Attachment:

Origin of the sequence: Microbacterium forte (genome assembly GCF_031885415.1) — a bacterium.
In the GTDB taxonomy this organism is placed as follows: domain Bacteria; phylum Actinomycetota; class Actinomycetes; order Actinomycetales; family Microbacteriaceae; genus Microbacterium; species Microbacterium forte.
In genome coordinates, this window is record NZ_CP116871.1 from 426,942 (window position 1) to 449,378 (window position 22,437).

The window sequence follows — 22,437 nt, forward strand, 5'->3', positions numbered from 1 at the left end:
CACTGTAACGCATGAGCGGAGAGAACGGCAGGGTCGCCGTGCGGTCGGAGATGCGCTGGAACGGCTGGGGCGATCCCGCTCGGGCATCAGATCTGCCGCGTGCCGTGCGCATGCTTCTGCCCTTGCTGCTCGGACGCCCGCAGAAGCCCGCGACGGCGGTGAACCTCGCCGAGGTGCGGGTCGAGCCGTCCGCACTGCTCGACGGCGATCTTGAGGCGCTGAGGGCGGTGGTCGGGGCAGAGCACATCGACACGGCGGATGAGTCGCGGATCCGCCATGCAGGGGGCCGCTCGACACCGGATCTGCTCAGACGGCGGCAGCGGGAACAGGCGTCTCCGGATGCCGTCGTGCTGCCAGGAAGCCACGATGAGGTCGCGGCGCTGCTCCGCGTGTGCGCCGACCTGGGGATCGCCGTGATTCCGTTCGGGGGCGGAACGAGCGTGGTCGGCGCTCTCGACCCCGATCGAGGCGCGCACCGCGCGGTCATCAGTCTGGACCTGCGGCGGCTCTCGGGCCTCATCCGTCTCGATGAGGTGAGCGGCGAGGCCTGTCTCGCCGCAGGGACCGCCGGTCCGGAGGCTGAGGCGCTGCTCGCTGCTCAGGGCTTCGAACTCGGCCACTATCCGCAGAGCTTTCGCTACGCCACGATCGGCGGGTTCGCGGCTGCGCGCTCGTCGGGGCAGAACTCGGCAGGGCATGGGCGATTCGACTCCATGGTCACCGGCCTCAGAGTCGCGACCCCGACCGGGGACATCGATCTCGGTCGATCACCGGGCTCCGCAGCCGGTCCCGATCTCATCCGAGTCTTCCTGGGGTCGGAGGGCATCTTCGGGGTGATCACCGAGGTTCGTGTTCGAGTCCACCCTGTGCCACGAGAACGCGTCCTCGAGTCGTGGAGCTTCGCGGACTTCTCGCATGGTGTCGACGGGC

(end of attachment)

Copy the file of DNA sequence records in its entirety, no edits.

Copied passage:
Origin of the sequence: Microbacterium forte (genome assembly GCF_031885415.1) — a bacterium.
In the GTDB taxonomy this organism is placed as follows: domain Bacteria; phylum Actinomycetota; class Actinomycetes; order Actinomycetales; family Microbacteriaceae; genus Microbacterium; species Microbacterium forte.
In genome coordinates, this window is record NZ_CP116871.1 from 426,942 (window position 1) to 449,378 (window position 22,437).

The window sequence follows — 22,437 nt, forward strand, 5'->3', positions numbered from 1 at the left end:
CACTGTAACGCATGAGCGGAGAGAACGGCAGGGTCGCCGTGCGGTCGGAGATGCGCTGGAACGGCTGGGGCGATCCCGCTCGGGCATCAGATCTGCCGCGTGCCGTGCGCATGCTTCTGCCCTTGCTGCTCGGACGCCCGCAGAAGCCCGCGACGGCGGTGAACCTCGCCGAGGTGCGGGTCGAGCCGTCCGCACTGCTCGACGGCGATCTTGAGGCGCTGAGGGCGGTGGTCGGGGCAGAGCACATCGACACGGCGGATGAGTCGCGGATCCGCCATGCAGGGGGCCGCTCGACACCGGATCTGCTCAGACGGCGGCAGCGGGAACAGGCGTCTCCGGATGCCGTCGTGCTGCCAGGAAGCCACGATGAGGTCGCGGCGCTGCTCCGCGTGTGCGCCGACCTGGGGATCGCCGTGATTCCGTTCGGGGGCGGAACGAGCGTGGTCGGCGCTCTCGACCCCGATCGAGGCGCGCACCGCGCGGTCATCAGTCTGGACCTGCGGCGGCTCTCGGGCCTCATCCGTCTCGATGAGGTGAGCGGCGAGGCCTGTCTCGCCGCAGGGACCGCCGGTCCGGAGGCTGAGGCGCTGCTCGCTGCTCAGGGCTTCGAACTCGGCCACTATCCGCAGAGCTTTCGCTACGCCACGATCGGCGGGTTCGCGGCTGCGCGCTCGTCGGGGCAGAACTCGGCAGGGCATGGGCGATTCGACTCCATGGTCACCGGCCTCAGAGTCGCGACCCCGACCGGGGACATCGATCTCGGTCGATCACCGGGCTCCGCAGCCGGTCCCGATCTCATCCGAGTCTTCCTGGGGTCGGAGGGCATCTTCGGGGTGATCACCGAGGTTCGTGTTCGAGTCCACCCTGTGCCACGAGAACGCGTCCTCGAGTCGTGGAGCTTCGCGGACTTCTCGCATGGTGTCGACGGGC